Arts: Variations on a theme

Pianists Lortie, Kenner, De Larrocha and Grante have given London a dynamic week of recitals. By Adrian Jack
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The Independent Culture
The Canadian pianist Louis Lortie was bathed in an orange and purple glow for his performance of Chopin's complete Studies at the Queen Elizabeth Hall the Sunday before last. Rather a Wagnerian colour scheme for this music, surely, and why was the audience left in almost total darkness, unable to consult programme notes, let alone a score? Well, there was no need to check Lortie's accuracy, which was pretty well absolute, and his sovereign technical command seemed unassailable. Yet in the most powerful pieces, like the very first of Op 10, he went less for glitter than linear strength, and sometimes, in the first, fourth and fifth Studies of Op 25, the weight he gave the treble unduly simplified interesting textures. Then again, you could argue that the light, fluffy touch he brought to right-hand double notes in Op 10 No 7 and Op 25 No 8 contradicted Chopin's legato markings. Not that Lortie is alone in playing the pieces that way. His left hand was certainly strong when called upon, yet a lot of the time it was unduly subservient, too: for instance, the poignancy of the posthumous A flat Study really depends on an almost equal balance between the throbbing triplet chords in the right and the walking "accompaniment" in the left, which Lortie reduced to a limp background.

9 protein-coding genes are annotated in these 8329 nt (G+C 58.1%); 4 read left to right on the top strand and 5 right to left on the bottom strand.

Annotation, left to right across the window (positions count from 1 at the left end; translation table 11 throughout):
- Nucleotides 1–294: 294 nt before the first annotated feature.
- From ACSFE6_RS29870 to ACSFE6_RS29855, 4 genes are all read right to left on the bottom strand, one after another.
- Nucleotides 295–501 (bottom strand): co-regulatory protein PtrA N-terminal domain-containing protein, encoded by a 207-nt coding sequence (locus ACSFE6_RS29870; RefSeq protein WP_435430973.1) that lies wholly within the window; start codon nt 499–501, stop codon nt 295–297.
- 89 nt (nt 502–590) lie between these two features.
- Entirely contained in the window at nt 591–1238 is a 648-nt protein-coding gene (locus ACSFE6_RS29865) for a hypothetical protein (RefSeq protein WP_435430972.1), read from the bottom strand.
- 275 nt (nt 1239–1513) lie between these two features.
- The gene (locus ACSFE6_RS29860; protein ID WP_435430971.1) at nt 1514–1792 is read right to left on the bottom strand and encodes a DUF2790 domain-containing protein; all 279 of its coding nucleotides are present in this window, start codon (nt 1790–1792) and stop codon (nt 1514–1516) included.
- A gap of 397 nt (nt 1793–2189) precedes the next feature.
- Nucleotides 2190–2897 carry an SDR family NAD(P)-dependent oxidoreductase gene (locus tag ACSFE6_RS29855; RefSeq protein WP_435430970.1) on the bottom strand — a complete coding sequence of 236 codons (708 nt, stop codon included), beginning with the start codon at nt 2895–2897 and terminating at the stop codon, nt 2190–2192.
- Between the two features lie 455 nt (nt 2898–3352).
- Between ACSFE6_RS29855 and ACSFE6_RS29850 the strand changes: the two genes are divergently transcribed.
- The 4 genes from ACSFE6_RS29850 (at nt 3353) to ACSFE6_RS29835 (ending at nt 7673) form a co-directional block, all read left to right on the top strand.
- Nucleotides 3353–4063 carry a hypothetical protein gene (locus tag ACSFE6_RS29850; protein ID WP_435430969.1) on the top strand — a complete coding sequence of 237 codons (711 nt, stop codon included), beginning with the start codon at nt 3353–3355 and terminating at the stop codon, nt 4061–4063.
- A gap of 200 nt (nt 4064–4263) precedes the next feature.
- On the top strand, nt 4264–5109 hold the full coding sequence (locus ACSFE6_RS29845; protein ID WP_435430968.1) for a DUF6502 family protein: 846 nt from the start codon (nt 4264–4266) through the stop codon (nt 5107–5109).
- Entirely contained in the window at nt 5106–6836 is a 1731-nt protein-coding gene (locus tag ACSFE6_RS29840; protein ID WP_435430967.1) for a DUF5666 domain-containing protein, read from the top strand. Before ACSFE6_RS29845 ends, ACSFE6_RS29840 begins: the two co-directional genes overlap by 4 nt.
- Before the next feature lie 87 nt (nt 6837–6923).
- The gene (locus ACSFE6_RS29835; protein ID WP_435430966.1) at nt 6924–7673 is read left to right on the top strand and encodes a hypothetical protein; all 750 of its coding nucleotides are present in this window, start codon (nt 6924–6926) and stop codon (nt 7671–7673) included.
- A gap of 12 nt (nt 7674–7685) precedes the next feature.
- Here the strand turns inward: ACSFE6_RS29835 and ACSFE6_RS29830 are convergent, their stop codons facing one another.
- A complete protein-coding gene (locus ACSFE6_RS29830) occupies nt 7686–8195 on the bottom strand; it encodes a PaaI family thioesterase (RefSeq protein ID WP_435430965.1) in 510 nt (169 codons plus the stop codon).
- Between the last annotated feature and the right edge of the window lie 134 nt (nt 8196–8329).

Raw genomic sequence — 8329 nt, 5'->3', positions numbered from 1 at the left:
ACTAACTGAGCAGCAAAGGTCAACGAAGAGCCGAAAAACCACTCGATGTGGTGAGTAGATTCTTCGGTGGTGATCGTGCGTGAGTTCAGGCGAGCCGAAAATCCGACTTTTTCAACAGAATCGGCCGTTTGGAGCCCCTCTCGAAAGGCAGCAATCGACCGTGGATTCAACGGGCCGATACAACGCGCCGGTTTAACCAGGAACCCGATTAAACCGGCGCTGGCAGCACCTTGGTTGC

Altogether, disappointingly conventional interpretations, though sustaining very high standards within such limitations, Lortie could feel justified in relaxing with a Nocturne, twirling a bewitching Waltz and then making off to Debussy's L'Isle joyeuse, where he hoisted his flag and roared out his huzzas, regardless of the piano's ability to resonate satisfactorily in response to that kind of assault. The result was an ugly clatter.

Chopin never designed his Studies to be heard as complete sets, and let's hope the recent fashion doesn't become too prevalent. But he did plan his Preludes that way. They seem to have lost some of their old popularity as pianists try to jump ever higher hurdles, but the ill-advertised BBC lunchtime recital at the Wigmore Hall on Wednesday offered the chance to hear them played by the American pianist Kevin Kenner. Two years ago, at the QEH, Kenner gave the best performance I have ever heard in the concert hall of all four of Chopin's Ballades. Although he won the Warsaw Chopin Competition in 1990, he seems, happily perhaps, to be under-exploited commercially, although he has made a CD of Chopin's Preludes on a Polish label not marketed in Britain.

His performance on Wednesday showed the most generous imaginable range of expression, strong emotional commitment and the kind of balanced musical judgement very few artists achieve. Apart from playing coy with two railing outbursts towards the end of the 18th Prelude, and if allowance is made for a few wrong notes in the one following, there wasn't a single detail that didn't seem inevitable and right, despite some creative and perfectly justified licence taken with Chopin's dynamic markings. Hopefully, the BBC will archive the tape.